Three Reasons for Jewish-Gentile Distinction
People fail to realize that the Bible is a book about Jews and Gentiles, or Israel and the Nations. Why did God create these two distinctions? How does this work today? "Gateway Center for Israel" director Nic Lesmeister shares three reasons for this distinction.
This video appears inGod’s Heart For Israel
Have you ever wondered when you read the Bible, why God makes a distinction between Jewish people and non-Jewish people? Most people don’t realize that the Bible actually is a book about Jews and Gentiles or about Israel and the nations. It’s not a book about races. It’s not a book about gender. It’s a book about those two categories. And when God called Abraham, he made a choice to create a people that would be covenanted to him, who would be then called the Jewish people. So what was his purpose in all this? Why did God create a distinction between Jew and Gentile? I believe there’s three reasons.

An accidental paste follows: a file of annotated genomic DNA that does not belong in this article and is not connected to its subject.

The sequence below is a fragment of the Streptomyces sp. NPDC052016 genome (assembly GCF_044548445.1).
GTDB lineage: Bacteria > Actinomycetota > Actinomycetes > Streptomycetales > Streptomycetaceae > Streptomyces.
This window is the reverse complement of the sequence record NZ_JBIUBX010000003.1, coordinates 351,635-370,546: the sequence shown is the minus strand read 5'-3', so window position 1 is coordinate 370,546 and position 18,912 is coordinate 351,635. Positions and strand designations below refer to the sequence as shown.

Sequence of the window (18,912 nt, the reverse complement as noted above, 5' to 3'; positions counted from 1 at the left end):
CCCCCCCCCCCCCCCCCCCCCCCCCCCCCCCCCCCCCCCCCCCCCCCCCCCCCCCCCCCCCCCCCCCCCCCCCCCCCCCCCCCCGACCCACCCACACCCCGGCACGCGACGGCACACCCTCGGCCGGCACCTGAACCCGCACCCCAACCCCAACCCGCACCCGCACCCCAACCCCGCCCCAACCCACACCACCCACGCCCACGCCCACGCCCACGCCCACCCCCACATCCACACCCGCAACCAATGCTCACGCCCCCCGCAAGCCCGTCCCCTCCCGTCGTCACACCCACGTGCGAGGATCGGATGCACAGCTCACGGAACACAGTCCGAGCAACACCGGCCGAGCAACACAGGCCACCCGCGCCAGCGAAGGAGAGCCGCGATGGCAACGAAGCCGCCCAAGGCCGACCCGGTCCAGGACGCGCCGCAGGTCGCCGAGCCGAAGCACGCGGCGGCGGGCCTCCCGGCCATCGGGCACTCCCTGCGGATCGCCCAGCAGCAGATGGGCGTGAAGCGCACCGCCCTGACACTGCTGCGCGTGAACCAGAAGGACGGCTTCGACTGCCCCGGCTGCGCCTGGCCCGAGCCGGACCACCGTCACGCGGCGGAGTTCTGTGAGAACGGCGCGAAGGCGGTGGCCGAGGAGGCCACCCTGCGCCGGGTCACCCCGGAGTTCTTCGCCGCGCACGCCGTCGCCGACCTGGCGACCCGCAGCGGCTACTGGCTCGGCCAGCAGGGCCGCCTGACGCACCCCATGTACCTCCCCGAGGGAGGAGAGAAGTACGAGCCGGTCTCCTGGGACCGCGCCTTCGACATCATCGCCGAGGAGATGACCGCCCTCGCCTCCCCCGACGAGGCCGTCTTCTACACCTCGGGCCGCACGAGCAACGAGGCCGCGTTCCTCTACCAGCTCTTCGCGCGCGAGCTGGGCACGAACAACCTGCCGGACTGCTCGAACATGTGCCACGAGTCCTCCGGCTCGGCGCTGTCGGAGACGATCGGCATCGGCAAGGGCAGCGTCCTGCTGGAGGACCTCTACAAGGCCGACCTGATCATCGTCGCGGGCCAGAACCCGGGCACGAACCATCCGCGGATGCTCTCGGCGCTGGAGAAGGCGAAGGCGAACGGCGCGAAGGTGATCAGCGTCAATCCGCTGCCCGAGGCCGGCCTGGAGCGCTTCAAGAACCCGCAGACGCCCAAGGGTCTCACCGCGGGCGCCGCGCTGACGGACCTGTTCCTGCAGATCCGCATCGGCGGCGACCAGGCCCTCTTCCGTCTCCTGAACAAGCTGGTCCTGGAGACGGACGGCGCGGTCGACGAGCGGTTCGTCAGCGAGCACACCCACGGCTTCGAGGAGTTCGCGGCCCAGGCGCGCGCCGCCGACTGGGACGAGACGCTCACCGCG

The first is mutual interdependence. God knew that just as he created man and woman or day and night, that there was a mutual interdependence, a needing of one another that would occur in a relationship between Israel and the nations, where one would serve the other, would serve the other.
And in that, secondly, there would be mutual blessing that because of the service and interdependence of one another in relationship, there would be a blessing that would come out of that, that as Israel blesses the nations, it says, even in Revelation, the nations will come and bless Israel or the Jewish people.
And lastly, and probably the one that is the trickiest to live out is called mutual humbling. There’s something about being in relationship as a Gentile with a Jewish person, where you have to submit yourself and lower yourself in relationship to learn from them, to serve them, and they in turn do the same thing. I believe that when we model this mutual blessing, mutual interdependence, and mutual humbling, that we are touching God’s intended design for relating to one another as Israel and the nations, and that ultimately we will see this one new man, a supernatural display of God’s uniting power when we do that.